Update: Spring 2018
Dr. Dana Garbarski, Carolyn Farrell Endowed Assistant Professor
Broadly speaking, my research involves the social causes and consequences of health outcomes and health disparities, focusing on both substantive and methodological issues. I focus on survey research methods in particular, as survey research remains an influential methodology through which social, behavioral, and medical researchers learn about the health of populations.
During the Spring 2018 semester, I have continued this work in various capacities. To begin, I revised and resubmitted one article for publication entitled “The Effects of Features of Survey Measurement on Self-Rated Health: Response Option Order and Scale Orientation.” This article was accepted for publication and is forthcoming in Applied Research in Quality of Life. I am also working on two studies that have been or will be submitted for publication. The first, “Rapport in the Standardized Survey Interview: Responsiveness, Engagement, and Future Study Participation” turns prior qualitative work on rapport in the survey interview into a coding scheme in order to examine whether the features of rapport we identified predict respondents’ future survey participation. The second, “Which Activities Count? Using Experimental Data to Understand Conceptualizations of Physical Activity” examines how gender and education shape understanding of and exposure to physical activity, with implications for the measurement of gender disparities in physical activity. I am also working with an orthopedic surgery resident at Stritch School of Medicine to study barriers to applying for an orthopedic surgery residency among medical students, a discipline that remains primarily male-dominated even in the face of rising medical school attendance among women. Finally, I have started work on a grant to be submitted to the Methodology, Measurement, and Statistics Program of the National Science Foundation in August to study whether and how survey measurement processes have differential impact on survey responses across groups defined by race/ethnicity, gender, and socioeconomic status.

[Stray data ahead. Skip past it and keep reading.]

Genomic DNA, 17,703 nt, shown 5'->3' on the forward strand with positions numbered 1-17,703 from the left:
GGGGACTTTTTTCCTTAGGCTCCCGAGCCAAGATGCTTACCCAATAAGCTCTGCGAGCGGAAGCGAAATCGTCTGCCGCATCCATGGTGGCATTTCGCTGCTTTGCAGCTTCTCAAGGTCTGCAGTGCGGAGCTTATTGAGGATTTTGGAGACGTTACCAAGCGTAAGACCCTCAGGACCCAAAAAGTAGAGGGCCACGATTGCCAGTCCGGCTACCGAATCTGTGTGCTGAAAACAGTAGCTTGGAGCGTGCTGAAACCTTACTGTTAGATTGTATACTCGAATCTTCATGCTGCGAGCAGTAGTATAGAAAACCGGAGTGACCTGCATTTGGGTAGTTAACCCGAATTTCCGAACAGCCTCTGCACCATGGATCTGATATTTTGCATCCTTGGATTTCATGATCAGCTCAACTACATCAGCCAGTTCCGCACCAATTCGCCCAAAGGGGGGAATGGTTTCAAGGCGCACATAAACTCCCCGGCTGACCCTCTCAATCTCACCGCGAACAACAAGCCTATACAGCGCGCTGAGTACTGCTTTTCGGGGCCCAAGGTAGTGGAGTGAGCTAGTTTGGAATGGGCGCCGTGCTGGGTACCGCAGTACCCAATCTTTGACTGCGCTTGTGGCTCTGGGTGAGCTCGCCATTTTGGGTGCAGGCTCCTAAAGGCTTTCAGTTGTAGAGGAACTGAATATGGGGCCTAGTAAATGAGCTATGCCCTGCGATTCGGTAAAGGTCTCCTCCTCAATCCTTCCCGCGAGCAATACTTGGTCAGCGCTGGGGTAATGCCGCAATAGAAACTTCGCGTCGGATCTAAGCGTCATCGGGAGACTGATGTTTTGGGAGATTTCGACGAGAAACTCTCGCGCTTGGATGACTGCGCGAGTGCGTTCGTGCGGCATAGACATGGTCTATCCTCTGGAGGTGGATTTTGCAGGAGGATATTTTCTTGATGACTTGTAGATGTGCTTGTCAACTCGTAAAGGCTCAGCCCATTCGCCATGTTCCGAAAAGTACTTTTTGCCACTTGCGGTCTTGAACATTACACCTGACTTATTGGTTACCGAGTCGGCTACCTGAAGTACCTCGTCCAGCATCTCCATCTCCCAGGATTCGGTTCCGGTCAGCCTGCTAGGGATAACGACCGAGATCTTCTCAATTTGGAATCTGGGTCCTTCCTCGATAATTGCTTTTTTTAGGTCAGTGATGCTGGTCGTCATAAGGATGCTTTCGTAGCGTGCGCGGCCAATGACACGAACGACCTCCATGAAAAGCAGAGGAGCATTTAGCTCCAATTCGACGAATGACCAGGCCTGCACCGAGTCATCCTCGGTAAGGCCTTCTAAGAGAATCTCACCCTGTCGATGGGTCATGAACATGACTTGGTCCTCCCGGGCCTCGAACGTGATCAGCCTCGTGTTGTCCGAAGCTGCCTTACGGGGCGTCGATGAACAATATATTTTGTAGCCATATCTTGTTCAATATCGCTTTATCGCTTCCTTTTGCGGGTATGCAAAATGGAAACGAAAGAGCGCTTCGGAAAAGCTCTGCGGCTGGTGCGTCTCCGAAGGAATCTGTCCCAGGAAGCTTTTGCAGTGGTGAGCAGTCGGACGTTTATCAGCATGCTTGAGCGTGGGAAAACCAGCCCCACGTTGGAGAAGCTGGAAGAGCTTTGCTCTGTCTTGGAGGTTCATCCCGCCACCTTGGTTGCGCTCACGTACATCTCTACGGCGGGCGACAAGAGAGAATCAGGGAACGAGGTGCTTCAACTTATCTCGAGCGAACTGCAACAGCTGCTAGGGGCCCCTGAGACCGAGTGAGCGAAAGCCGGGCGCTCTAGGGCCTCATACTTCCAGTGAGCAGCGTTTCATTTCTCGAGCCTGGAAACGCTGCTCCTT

While on leave from teaching this semester, I have also had time to give a few talks. One was at a marketing/public relations firm in Chicago called Walker Sands Communication as part of their speaker series on women and leadership. We discussed sociological research on women and leadership, the similarities and differences between academia and marketing/public relations, and my career path. The other talk was at the University of Wisconsin Survey Center’s monthly research seminar entitled “Examining Interviewers’ Ratings of Respondents’ Health: Predictors and Association with Mortality.” This study explores the potential for interviewers’ ratings of respondents’ health to provide researchers with additional information about respondents’ health during survey interviews. This study is forthcoming in Journal of Gerontology: Social Sciences.
Finally, I am working on ideas for programming put on by the Gannon Center over the next few years that will provide the infrastructure to support assistant professors in their research and publications. Please do let me know if you have any ideas you would like to discuss!